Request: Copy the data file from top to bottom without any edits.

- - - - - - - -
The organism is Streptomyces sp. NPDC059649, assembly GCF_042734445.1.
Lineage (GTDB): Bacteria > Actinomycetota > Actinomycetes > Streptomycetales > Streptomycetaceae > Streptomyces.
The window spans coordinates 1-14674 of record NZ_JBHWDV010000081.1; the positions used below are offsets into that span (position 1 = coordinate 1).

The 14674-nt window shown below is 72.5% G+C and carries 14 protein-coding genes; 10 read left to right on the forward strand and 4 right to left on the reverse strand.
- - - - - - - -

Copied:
The organism is Streptomyces sp. NPDC059649, assembly GCF_042734445.1.
Lineage (GTDB): Bacteria > Actinomycetota > Actinomycetes > Streptomycetales > Streptomycetaceae > Streptomyces.
The window spans coordinates 1-14674 of record NZ_JBHWDV010000081.1; the positions used below are offsets into that span (position 1 = coordinate 1).

The 14674-nt window shown below is 72.5% G+C and carries 14 protein-coding genes; 10 read left to right on the forward strand and 4 right to left on the reverse strand.